|With her younger brother.|
Diamond: I have never been married. I have been in 5-year long relationship. Love is very elusive for a normal person but for a trans person even more so.
We have the world against us. The world telling the men that love us that it is not OK. The world ready and willing to do whatever it takes to devalue us and invalidate our marriage and loves. With all that going on I still feel love is one of the most important things in life and I won't give up on it.
I feel love it's out here for me and any other transwomen. I am working on more education, establishing my career, making me a better woman while I wait on love to come. Until it comes, I will enjoy dating and even a casual safe sexual liaison every now and then.
The world is changing because of the ground breaking that we all are doing right now. And one day, transwomen will be able to love freely, until then we have to keep searching and finding happiness elsewhere until love finds us.
Monika: What do you enjoy most in being a woman?
Monika: What is your general view on the present situation of transgender women in the American society?
Diamond: When I just look at the American society by itself I would say the situation was bad because it is so much more that can be done to make transgender women's lives better.
When I compare to other countries, I say we are blessed, because some countries are soooo far behind when it comes to transgender rights and respect that I can't even imagine living in those areas. Like Uganda, India , South America, and Arab nations these places scare me but the fight must go on and I hope to be a part of movement to change the world's view of us.
Diamond: Absolutely. Times are changing and we are all growing in number not because it's the end of the world and sin is running a muck but because we are being more bold and being more protected. We are realizing that we can fight for our right to be. More and more transwomen are speaking out.
They are not just transitioning, going deep stealth hiding their past, and dying making no mark for the future generations. They are breaking the barrier down. There were transwomen that came before the women you named that broke barriers to allow those women a chance. They are to be honoured and thanked. Now that we have been passed the torch, it's our turn to keep pushing the envelope for the transgirls of the 2020's and 2030's and so on...
|Workshop on the gender binary with Chris Paige.|
Diamond: This is war of social change. Casualties are inevitable and unpreventable. The Civil Right Movement of the 1960's, the Apartheid battle in South Africa, India's independence from the British lead by Ghandi, even Poland in the mid-40s fighting against communism had casualties.
In our own civil war, we will have martyrs and casualties, we are fighting for change and justice... As the fight goes on the casualties will lessen because we will create the change we are fighting for!
Monika: Do you think that in our lifetime we could live to the day when a transgender lady could become the President of USA?
Diamond: No! It took from 1870 when the amendment was ratified to give Blacks the right to vote in the US to 2008 to elect a bi-racial man to the presidency. That is 138 years of Jim Crow, lynching, deaths and racism going underground and hidden... just to get enough social change to get a Black president.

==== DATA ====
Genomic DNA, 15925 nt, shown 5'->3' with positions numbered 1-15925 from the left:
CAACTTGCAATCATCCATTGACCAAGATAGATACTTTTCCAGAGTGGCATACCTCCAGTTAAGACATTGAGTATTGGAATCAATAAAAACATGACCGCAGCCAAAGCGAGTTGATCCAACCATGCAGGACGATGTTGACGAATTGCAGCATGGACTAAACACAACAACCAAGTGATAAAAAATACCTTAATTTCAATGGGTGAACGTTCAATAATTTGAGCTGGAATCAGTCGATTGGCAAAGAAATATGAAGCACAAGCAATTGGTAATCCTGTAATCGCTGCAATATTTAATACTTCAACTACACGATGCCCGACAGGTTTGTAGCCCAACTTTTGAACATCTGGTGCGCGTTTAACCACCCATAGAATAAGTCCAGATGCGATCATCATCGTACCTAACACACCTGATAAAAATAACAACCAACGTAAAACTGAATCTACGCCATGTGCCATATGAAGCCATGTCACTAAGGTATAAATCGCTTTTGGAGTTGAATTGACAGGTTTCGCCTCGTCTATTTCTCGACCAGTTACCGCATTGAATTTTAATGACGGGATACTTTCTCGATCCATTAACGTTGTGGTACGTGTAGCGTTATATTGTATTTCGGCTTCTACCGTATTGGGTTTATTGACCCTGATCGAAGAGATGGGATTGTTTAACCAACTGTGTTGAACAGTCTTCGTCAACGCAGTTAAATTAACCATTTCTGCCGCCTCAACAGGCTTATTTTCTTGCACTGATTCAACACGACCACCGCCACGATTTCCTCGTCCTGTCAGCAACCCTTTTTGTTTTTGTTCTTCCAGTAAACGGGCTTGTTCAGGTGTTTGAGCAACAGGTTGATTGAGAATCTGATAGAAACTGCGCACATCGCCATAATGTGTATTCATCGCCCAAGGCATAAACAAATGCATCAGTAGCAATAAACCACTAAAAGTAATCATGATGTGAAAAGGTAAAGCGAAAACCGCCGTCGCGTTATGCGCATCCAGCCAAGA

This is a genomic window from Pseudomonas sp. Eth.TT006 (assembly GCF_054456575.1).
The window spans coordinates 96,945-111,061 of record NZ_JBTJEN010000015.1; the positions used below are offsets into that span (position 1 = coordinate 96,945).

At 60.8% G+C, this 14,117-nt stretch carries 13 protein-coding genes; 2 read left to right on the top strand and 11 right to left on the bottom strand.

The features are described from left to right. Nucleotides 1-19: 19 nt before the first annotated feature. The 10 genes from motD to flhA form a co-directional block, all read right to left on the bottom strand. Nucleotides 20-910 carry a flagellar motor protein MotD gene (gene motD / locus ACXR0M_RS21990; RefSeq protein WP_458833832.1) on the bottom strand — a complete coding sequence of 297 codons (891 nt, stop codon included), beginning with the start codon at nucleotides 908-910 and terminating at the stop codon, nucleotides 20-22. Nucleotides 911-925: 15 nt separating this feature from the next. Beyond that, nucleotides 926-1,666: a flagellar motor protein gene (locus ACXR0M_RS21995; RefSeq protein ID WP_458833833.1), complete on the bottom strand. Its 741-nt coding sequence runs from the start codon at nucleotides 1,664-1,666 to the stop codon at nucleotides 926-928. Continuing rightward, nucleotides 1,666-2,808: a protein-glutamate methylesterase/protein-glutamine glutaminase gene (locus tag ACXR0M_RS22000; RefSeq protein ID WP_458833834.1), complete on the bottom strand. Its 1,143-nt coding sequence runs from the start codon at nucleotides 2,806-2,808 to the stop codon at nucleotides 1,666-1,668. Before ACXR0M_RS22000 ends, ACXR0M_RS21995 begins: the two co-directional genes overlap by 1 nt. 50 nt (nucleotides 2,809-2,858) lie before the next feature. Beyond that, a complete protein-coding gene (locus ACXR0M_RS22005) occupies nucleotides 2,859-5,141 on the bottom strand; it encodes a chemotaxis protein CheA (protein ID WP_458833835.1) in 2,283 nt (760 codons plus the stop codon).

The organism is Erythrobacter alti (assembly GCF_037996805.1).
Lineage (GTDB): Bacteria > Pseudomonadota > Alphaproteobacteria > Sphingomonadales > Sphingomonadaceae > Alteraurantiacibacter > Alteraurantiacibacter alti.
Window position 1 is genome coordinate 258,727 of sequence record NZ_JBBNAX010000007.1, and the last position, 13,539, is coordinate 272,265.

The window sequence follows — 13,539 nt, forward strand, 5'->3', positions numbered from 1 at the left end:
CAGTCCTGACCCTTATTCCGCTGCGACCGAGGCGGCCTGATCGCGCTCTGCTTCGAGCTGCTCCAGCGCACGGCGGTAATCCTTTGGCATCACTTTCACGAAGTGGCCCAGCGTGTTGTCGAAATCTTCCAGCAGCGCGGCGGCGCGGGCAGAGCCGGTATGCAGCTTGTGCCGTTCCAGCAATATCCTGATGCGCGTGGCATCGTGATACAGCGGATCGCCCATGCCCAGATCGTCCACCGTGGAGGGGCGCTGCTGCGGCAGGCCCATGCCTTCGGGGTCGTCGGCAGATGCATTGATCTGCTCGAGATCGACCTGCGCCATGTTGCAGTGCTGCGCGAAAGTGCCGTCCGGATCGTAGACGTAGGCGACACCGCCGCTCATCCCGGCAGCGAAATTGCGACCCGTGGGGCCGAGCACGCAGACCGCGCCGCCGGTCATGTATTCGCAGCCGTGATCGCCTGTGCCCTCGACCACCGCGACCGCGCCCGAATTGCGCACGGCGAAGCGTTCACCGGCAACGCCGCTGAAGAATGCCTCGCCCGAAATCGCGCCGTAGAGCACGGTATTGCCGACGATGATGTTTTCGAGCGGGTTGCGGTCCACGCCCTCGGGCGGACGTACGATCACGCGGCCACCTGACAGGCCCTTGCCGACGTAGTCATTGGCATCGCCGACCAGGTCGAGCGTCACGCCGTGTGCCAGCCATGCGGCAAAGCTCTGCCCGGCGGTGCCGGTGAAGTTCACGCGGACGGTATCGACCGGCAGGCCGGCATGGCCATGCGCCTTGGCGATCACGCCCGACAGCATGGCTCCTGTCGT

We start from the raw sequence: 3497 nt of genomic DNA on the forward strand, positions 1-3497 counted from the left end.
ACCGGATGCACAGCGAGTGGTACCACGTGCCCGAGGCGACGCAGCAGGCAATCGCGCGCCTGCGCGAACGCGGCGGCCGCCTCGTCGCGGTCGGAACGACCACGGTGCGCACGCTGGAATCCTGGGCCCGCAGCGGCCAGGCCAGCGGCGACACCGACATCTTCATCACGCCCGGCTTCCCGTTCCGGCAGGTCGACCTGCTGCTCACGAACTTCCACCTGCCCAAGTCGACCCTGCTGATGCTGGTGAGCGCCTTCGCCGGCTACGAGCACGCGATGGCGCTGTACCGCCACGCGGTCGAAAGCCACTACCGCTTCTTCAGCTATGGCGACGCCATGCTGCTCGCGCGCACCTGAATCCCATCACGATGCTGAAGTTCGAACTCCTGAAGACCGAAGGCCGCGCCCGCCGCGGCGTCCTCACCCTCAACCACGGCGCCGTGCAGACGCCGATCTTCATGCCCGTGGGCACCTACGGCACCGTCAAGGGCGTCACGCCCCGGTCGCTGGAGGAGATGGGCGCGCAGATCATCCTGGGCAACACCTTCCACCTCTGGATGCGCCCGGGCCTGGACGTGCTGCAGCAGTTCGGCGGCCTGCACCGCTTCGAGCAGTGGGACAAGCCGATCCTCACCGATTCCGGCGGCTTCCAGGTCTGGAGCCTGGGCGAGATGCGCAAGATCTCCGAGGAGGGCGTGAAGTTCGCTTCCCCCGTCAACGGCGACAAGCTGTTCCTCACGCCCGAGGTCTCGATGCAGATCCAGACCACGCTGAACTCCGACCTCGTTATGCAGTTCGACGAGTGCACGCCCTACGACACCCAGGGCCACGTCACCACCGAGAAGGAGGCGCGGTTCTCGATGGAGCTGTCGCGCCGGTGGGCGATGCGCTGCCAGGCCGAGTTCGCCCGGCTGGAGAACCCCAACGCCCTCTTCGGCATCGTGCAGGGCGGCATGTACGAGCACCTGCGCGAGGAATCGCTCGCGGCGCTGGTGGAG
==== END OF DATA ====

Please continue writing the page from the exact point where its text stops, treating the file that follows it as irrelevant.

It will be a LONG time after I'm dead before I see a trans president. I'm not a cynic though, I'm a realist. If there is a trans women with the education and potential, I say go for it... if your views and history match mine, she will get my vote.
Diamond: I take pride in being transgender. In recent years I have found problem with transwomen who try to fully assimilate into the woman gender and not giving honor to their paths. We are women but we are a TYPE of woman.
Like a Black woman, a fat woman, a tall woman etc I don't mind a pageant that celebrates the transgender type of woman. Should we all be treated equally as women YES of course... but nothing is wrong with having pride in what and who you are.
|With Chaz Bono, Cher's son.|
Diamond: I love fashion. If I was to describe my fashion I would say it was called a rustic elegance. I have a taste for the earthy outdoor but also elegant and sophisticated apparel and I look for things that mix those ideas well.
I love Black... not because it's dark but because it looks good by itself but if you put it with anything else it makes it look that much better.
Monika: Are your involved in the life of your local LGBT community?
I share my talents. I give advice to transwomen, gay men, natal born women, and men who date us or anybody really that can relate to me and my stories. It is a great experience that allows me to meet people that I never would have met. My YouTube channel is growing and has reached over 2.1 million views and almost 8,000 subscribers. I am so proud of it.
Diamond: Yes, that is one of my many goals to write a few books and have a few albums. I actually have a acting role in the works as well. Maybe even some reality TV... lol. So many things are on the horizon. We all have stories to tell. I don't want the world to forget me like so many of my trans sisters before me; their stories have been lost or erased.
Monika: Could you say that you are a happy woman now?
Diamond: I was a happy lil trans child then and I grew to become a happy trans woman now.
Monika: Diamond, thank you for the interview!
Diamond: Thanks for having me!